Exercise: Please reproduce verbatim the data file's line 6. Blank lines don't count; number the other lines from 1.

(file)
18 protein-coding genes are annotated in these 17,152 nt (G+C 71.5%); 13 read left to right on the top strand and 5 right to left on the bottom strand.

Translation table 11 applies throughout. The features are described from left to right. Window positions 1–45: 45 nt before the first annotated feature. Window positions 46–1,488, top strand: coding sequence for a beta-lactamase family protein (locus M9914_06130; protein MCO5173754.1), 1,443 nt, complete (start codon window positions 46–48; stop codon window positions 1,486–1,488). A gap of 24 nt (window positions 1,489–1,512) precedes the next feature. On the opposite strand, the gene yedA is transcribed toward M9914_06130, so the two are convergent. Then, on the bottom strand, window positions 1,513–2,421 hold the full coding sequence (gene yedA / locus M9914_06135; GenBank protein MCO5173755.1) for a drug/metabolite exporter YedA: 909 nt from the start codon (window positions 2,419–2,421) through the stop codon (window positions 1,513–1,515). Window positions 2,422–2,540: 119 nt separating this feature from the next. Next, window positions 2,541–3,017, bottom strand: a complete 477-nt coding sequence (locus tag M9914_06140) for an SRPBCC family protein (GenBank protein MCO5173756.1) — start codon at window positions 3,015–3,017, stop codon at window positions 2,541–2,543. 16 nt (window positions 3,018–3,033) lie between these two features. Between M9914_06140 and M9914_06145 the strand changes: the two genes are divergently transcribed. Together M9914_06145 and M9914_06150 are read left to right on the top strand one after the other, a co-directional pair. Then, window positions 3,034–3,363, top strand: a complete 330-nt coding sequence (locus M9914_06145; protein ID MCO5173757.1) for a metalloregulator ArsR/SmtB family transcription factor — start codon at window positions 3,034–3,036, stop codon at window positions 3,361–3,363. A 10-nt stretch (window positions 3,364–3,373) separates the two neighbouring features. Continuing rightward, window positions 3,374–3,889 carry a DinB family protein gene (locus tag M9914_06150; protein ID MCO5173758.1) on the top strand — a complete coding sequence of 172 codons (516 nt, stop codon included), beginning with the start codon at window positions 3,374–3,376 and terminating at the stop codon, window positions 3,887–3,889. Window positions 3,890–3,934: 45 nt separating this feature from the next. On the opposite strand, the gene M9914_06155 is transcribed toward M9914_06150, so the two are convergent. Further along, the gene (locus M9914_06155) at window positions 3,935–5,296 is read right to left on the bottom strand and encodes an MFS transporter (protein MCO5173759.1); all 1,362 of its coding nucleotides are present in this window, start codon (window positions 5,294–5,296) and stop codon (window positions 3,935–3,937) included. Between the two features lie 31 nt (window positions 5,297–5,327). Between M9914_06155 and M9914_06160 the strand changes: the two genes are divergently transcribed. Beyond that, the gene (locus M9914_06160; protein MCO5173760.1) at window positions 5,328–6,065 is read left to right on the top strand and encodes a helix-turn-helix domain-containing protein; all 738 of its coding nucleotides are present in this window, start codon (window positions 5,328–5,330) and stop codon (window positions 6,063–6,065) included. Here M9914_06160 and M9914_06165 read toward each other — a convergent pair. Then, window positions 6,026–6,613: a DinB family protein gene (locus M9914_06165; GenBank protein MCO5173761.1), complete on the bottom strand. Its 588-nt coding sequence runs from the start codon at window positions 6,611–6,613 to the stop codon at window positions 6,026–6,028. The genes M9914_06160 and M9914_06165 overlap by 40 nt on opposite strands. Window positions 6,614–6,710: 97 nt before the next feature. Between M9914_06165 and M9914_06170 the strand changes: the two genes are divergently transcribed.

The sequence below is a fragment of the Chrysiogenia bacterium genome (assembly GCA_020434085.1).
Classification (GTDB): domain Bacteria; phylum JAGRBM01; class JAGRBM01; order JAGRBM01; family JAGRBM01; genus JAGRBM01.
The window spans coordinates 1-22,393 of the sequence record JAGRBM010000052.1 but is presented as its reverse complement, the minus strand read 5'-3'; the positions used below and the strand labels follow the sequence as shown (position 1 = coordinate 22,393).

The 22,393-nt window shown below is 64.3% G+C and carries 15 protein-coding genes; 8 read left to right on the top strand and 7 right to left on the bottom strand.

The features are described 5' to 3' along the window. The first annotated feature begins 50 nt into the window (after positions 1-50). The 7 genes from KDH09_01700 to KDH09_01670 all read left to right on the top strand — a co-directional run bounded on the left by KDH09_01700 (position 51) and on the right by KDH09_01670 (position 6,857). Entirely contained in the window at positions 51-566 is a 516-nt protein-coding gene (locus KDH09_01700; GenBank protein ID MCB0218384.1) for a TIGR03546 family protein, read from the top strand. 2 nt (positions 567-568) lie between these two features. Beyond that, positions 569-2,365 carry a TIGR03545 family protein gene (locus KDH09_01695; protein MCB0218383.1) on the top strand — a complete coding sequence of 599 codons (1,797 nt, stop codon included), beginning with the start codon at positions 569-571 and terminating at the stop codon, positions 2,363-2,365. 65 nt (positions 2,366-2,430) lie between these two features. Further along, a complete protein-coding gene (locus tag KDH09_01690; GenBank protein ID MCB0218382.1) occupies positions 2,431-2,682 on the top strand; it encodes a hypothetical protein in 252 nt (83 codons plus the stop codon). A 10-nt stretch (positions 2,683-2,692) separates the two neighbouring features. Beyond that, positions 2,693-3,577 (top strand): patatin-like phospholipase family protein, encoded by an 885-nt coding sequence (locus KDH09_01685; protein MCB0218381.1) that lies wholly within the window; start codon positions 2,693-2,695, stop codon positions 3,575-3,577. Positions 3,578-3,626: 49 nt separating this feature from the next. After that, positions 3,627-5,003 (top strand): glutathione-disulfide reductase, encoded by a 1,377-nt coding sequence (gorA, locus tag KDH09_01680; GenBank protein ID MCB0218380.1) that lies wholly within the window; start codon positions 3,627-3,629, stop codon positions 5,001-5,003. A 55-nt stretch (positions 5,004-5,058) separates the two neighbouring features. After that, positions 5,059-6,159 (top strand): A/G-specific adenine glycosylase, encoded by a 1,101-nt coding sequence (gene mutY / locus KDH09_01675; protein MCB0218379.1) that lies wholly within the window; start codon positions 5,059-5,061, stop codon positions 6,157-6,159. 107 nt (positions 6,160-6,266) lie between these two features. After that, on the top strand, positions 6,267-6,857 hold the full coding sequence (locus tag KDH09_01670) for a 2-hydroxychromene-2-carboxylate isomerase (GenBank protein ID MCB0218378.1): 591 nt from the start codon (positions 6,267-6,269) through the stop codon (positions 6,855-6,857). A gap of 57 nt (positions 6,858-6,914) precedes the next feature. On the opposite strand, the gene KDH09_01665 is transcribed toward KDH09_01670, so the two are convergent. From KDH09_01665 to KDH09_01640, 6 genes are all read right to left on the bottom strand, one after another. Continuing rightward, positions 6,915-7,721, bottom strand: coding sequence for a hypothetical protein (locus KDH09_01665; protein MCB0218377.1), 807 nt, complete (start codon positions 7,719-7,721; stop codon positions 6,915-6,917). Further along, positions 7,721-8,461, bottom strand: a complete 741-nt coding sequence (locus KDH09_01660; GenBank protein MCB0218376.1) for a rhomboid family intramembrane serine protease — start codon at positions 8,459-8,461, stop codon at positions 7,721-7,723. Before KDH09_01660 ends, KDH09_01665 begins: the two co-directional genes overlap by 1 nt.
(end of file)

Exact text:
The 22,393-nt window shown below is 64.3% G+C and carries 15 protein-coding genes; 8 read left to right on the top strand and 7 right to left on the bottom strand.